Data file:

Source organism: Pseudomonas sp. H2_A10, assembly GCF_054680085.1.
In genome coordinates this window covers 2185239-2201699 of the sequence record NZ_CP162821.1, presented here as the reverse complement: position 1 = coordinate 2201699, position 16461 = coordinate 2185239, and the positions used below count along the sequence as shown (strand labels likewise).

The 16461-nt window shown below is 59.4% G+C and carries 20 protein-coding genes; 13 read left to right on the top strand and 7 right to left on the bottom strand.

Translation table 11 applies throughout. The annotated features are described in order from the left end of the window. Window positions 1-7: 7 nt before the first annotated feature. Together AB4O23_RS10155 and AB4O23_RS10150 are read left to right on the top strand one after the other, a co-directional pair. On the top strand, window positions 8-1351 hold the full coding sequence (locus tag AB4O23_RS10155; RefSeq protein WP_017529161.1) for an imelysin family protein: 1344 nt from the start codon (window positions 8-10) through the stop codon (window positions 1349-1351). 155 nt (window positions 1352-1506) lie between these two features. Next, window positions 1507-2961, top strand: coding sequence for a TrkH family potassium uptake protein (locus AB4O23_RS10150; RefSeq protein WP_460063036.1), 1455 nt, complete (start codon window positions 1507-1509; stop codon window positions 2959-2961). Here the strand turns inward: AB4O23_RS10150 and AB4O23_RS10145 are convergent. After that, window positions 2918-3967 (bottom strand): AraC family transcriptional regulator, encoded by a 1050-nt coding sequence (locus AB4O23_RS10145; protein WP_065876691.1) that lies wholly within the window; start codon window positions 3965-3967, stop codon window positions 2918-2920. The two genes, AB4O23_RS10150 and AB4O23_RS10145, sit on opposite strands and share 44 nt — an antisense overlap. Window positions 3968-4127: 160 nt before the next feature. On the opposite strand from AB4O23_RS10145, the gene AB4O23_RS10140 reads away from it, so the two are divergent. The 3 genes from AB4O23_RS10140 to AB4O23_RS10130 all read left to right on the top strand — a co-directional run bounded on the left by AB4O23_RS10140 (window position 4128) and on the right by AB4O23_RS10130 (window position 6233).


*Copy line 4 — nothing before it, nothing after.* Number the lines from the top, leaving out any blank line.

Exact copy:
Translation table 11 applies throughout. The annotated features are described in order from the left end of the window. Window positions 1-7: 7 nt before the first annotated feature. Together AB4O23_RS10155 and AB4O23_RS10150 are read left to right on the top strand one after the other, a co-directional pair. On the top strand, window positions 8-1351 hold the full coding sequence (locus tag AB4O23_RS10155; RefSeq protein WP_017529161.1) for an imelysin family protein: 1344 nt from the start codon (window positions 8-10) through the stop codon (window positions 1349-1351). 155 nt (window positions 1352-1506) lie between these two features. Next, window positions 1507-2961, top strand: coding sequence for a TrkH family potassium uptake protein (locus AB4O23_RS10150; RefSeq protein WP_460063036.1), 1455 nt, complete (start codon window positions 1507-1509; stop codon window positions 2959-2961). Here the strand turns inward: AB4O23_RS10150 and AB4O23_RS10145 are convergent. After that, window positions 2918-3967 (bottom strand): AraC family transcriptional regulator, encoded by a 1050-nt coding sequence (locus AB4O23_RS10145; protein WP_065876691.1) that lies wholly within the window; start codon window positions 3965-3967, stop codon window positions 2918-2920. The two genes, AB4O23_RS10150 and AB4O23_RS10145, sit on opposite strands and share 44 nt — an antisense overlap. Window positions 3968-4127: 160 nt before the next feature. On the opposite strand from AB4O23_RS10145, the gene AB4O23_RS10140 reads away from it, so the two are divergent. The 3 genes from AB4O23_RS10140 to AB4O23_RS10130 all read left to right on the top strand — a co-directional run bounded on the left by AB4O23_RS10140 (window position 4128) and on the right by AB4O23_RS10130 (window position 6233).